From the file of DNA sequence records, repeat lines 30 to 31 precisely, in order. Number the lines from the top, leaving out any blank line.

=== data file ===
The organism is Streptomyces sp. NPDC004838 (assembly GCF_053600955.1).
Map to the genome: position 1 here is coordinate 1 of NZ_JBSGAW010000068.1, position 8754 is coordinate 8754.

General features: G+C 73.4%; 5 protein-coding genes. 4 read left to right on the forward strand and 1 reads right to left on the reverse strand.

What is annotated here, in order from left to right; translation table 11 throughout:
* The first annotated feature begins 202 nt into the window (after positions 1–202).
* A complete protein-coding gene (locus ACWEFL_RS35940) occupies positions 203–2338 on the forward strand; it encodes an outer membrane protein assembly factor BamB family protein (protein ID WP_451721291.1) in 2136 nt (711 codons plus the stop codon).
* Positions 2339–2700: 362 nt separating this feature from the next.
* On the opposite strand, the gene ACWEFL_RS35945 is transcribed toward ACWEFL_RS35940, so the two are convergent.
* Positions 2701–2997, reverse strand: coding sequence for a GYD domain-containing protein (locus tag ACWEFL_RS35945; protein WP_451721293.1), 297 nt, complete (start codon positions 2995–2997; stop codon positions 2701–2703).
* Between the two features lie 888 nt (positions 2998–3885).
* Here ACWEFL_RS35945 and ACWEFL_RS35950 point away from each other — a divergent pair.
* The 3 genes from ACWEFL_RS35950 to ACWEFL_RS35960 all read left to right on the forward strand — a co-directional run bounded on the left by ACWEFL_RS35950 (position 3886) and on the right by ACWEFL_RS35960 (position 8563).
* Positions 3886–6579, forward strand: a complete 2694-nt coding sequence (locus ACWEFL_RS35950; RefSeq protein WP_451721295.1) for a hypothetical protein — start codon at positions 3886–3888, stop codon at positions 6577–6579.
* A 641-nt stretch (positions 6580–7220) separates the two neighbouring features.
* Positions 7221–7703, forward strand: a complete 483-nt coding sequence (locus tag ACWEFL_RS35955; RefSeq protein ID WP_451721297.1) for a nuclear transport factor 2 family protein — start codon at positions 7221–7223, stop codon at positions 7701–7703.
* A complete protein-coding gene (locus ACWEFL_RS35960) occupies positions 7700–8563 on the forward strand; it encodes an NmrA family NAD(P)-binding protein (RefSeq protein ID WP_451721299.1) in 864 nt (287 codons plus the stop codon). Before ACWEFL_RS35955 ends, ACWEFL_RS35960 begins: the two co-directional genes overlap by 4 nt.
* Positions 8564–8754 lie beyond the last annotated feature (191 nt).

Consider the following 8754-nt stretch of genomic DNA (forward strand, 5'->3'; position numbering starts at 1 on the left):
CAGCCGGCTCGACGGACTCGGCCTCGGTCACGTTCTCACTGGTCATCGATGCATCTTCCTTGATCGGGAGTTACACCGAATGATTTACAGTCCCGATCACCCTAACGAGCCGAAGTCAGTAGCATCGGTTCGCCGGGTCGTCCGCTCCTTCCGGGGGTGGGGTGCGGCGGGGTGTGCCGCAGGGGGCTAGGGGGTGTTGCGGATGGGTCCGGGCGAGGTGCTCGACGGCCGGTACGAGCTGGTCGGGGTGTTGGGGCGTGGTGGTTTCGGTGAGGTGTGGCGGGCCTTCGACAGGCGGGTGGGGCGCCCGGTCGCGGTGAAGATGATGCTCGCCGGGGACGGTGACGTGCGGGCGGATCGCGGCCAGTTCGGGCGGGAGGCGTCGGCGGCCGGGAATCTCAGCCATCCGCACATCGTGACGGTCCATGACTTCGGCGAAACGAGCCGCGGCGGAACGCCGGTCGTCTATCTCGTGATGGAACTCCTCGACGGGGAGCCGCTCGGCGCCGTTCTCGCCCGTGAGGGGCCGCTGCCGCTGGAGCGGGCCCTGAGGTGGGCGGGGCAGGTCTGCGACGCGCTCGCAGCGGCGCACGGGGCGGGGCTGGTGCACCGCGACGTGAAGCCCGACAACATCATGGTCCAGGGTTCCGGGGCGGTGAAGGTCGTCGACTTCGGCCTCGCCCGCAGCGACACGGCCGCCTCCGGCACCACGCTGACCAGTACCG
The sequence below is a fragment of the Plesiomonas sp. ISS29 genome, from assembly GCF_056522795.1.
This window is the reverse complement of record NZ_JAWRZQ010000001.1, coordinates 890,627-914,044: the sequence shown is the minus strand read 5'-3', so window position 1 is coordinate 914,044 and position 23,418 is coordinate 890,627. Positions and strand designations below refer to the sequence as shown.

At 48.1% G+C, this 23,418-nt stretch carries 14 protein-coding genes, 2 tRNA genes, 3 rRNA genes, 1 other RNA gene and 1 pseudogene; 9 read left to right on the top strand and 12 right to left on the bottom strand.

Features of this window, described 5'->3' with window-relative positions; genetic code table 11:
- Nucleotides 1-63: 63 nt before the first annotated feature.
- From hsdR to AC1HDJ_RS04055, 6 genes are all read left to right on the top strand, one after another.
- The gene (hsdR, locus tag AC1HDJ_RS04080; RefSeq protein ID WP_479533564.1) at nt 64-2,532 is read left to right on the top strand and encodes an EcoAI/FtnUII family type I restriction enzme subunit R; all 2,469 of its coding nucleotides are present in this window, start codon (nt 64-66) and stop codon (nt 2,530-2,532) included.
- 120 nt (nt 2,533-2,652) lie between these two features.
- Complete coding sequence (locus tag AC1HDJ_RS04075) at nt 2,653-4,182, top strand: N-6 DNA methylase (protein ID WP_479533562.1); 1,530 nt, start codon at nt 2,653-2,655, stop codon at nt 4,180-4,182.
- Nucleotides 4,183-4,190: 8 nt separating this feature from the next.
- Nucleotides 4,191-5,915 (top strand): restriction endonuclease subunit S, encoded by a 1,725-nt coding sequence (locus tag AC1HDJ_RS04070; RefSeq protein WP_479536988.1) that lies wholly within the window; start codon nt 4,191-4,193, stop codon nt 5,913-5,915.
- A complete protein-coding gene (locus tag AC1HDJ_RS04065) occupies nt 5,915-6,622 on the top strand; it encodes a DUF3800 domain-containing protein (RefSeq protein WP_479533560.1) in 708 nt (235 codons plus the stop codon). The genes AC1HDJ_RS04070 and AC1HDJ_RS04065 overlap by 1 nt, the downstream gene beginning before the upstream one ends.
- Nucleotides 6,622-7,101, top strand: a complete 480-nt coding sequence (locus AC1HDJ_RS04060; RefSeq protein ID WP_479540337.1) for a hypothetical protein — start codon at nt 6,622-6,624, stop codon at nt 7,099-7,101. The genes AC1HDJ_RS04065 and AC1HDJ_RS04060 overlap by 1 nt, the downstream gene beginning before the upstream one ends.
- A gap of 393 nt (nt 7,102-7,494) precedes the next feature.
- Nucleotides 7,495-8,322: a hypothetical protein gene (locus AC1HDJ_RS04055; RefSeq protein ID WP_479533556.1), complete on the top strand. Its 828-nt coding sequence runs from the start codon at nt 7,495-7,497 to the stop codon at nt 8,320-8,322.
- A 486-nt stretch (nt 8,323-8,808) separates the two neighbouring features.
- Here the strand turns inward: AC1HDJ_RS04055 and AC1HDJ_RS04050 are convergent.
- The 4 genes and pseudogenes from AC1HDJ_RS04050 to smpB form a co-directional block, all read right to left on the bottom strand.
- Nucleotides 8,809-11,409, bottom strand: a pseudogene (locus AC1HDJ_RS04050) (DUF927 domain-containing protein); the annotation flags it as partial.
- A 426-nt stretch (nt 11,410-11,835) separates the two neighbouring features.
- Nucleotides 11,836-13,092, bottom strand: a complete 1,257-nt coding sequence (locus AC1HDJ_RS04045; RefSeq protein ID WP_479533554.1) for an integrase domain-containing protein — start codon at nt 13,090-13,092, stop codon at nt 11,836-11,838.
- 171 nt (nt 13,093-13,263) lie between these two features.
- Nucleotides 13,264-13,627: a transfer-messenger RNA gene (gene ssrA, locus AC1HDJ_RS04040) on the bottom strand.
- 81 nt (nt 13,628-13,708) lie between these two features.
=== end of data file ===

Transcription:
- Nucleotides 4,191-5,915 (top strand): restriction endonuclease subunit S, encoded by a 1,725-nt coding sequence (locus tag AC1HDJ_RS04070; RefSeq protein WP_479536988.1) that lies wholly within the window; start codon nt 4,191-4,193, stop codon nt 5,913-5,915.
- A complete protein-coding gene (locus tag AC1HDJ_RS04065) occupies nt 5,915-6,622 on the top strand; it encodes a DUF3800 domain-containing protein (RefSeq protein WP_479533560.1) in 708 nt (235 codons plus the stop codon). The genes AC1HDJ_RS04070 and AC1HDJ_RS04065 overlap by 1 nt, the downstream gene beginning before the upstream one ends.